I wonder about many things, but mostly I go back to research. What does research tell us? For this, I often lean on John Hattie and his research on “influencers”. He looks at what schools do and what effect size each of these practices has on learning. I am intrigued by the finding that the most powerful influencer is collective teacher efficacy (which again I am not an expert on) but which refers to a group of teacher’s collective belief that what they do, the teachers themselves, is the single most positive influencer of student learning. This almost seems too obvious. Of course, teachers believe they have an impact on student learning, but then we lean on ‘stories of students’, we influence what we believe and therefore how we act. At a recent Ignite session, colleague and friend Jen Barker shared the research about studies using rats and how subjects were asked to train “smart” rats or “dumb” rats to go through a maze. Of course, we know, that rats are rats. Incredibly, the “smart” rats did better in the maze. How could this be?
Innocently, we do this every day. Jen talked about the practice of streaming students into “low”, “middle” and “high” math groups and the thinking that might creep into the teacher teaching the “low” group. What expectations might that teacher have of this group? Or when we throw up our hands and make comments like:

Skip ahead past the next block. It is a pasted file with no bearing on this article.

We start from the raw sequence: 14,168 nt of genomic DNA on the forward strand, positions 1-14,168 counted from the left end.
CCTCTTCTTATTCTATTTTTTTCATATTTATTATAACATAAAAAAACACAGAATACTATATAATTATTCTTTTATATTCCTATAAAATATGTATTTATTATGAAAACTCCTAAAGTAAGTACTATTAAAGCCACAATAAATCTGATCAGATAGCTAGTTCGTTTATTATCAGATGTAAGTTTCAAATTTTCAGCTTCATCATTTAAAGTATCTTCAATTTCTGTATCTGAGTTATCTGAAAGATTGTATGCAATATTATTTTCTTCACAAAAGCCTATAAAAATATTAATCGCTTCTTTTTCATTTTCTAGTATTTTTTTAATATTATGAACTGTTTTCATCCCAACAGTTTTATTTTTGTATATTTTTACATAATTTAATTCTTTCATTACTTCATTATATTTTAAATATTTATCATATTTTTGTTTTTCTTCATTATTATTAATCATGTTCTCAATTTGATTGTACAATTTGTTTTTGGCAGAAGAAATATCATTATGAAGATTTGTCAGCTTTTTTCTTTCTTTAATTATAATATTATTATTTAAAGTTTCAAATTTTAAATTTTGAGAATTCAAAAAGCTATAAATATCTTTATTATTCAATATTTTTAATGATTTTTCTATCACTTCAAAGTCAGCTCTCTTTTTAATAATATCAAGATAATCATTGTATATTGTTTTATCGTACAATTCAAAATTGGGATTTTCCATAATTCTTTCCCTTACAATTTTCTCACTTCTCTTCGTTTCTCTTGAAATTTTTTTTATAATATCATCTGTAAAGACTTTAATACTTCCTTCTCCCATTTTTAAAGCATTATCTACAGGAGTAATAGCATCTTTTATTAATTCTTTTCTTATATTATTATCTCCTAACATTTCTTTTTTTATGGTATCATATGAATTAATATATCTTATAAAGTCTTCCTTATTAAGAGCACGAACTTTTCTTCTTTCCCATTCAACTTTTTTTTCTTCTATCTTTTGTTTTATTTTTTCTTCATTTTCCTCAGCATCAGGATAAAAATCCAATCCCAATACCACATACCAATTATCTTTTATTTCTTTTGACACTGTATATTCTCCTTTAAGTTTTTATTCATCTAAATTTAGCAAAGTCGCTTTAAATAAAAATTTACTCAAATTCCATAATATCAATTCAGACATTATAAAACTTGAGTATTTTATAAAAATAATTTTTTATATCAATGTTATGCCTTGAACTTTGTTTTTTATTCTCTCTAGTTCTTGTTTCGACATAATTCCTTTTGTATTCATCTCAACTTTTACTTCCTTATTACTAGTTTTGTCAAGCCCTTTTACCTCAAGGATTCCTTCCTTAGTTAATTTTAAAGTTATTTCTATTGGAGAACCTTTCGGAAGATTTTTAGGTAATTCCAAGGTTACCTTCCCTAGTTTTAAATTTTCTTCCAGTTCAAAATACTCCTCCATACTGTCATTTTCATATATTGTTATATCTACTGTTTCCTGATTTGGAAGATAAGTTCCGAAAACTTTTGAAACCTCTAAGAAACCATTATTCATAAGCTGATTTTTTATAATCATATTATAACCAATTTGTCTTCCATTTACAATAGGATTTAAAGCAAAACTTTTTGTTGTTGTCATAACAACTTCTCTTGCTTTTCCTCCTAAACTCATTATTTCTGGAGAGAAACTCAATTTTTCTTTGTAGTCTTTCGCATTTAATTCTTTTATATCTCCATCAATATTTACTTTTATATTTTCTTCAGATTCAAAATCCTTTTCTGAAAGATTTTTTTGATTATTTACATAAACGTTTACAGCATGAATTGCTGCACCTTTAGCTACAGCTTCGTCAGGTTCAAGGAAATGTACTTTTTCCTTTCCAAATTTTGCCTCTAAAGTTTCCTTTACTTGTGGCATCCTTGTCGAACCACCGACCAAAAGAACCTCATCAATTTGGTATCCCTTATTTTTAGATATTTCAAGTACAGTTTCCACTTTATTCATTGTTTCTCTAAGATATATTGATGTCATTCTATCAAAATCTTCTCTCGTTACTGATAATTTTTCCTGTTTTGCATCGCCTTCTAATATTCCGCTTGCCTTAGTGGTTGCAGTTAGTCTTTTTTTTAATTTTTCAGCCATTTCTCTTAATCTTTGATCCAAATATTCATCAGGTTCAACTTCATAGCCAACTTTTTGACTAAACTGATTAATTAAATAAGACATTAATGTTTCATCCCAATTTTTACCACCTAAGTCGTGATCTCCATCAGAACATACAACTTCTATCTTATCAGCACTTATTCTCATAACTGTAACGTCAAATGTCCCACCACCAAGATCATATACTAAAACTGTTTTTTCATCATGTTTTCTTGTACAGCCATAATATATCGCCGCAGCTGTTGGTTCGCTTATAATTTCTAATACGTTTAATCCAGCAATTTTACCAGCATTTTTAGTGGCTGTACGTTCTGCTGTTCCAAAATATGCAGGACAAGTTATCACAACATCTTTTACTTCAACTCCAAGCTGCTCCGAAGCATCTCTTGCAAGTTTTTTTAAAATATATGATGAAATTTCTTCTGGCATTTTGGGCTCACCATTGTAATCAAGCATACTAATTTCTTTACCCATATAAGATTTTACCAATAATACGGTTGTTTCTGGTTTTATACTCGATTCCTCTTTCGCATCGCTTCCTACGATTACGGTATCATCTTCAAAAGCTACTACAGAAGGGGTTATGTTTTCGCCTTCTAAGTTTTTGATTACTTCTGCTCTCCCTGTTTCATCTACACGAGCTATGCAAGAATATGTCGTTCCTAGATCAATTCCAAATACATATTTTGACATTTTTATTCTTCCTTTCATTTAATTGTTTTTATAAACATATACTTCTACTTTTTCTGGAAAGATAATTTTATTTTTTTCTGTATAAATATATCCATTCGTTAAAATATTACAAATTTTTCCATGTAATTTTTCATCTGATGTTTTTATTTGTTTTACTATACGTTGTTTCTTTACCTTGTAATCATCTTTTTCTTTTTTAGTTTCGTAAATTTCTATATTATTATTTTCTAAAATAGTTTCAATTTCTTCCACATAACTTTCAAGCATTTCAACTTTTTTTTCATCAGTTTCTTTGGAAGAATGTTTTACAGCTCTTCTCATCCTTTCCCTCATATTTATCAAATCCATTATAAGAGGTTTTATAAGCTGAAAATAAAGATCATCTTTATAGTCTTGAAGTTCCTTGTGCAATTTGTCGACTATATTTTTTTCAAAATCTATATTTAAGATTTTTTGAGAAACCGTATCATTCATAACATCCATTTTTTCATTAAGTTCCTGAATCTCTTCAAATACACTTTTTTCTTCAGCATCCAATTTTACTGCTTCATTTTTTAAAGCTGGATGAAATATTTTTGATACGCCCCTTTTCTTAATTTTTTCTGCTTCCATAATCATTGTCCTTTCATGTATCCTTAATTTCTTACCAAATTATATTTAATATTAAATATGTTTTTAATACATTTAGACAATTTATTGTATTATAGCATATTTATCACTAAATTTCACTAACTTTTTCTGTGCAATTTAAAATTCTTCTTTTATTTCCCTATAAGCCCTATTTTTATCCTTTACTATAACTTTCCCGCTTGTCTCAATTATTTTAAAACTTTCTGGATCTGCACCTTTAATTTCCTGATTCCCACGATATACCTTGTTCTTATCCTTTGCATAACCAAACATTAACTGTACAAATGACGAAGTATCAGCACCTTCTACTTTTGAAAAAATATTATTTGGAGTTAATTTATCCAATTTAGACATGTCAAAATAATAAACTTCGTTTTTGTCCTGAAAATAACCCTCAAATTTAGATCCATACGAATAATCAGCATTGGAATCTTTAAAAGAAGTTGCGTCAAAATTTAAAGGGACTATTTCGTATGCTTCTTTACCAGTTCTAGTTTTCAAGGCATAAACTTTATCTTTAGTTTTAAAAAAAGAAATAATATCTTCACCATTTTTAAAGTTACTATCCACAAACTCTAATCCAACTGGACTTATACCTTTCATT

Well, if only _________ would attend more regularly!
__________ parents need to do more work with her at home!
If only this class was less distracted and gave more attention to the lesson, they’d actually learn something!
She’s at-risk … He’s ELL.
Well, they’re (school name here) students.
Well, you know the _________ family … what do you expect?
With the exception of the final two comments, I actually think the commonly heard phrases above are true. Attendance matters, kids benefit from parental support, paying attention helps, students come with gaps in their abilities, experience, and resilience. But each time a comment like these is made, the research says that it influences our beliefs, which in then detrimentally influences our actions, and lowers our expectations of students. Mostly, it erodes the collective belief that what WE do in schools and classrooms has the biggest positive effect on learning.
So, I simply challenge folks contemplating banning cell phones to consider, if we get rid of cell phones, what will we as professionals do differently?
If 60% of kids with cell phones in hands are already disengaged in school, what effect will the banning of cell phones have?
If school is already irrelevant to some students, what impact will ditching devices have?
I’m not an expert, but I know what I believe and what I’ve seen. The decision to ban cell phones in schools is not an easy one or one arrived at without a great deal of thought, consultation and discussion, but I think the more pressing question for schools everywhere and one we should all focus on whether we are banning devices in classrooms or not, is how to remain relevant and to how to win back our students.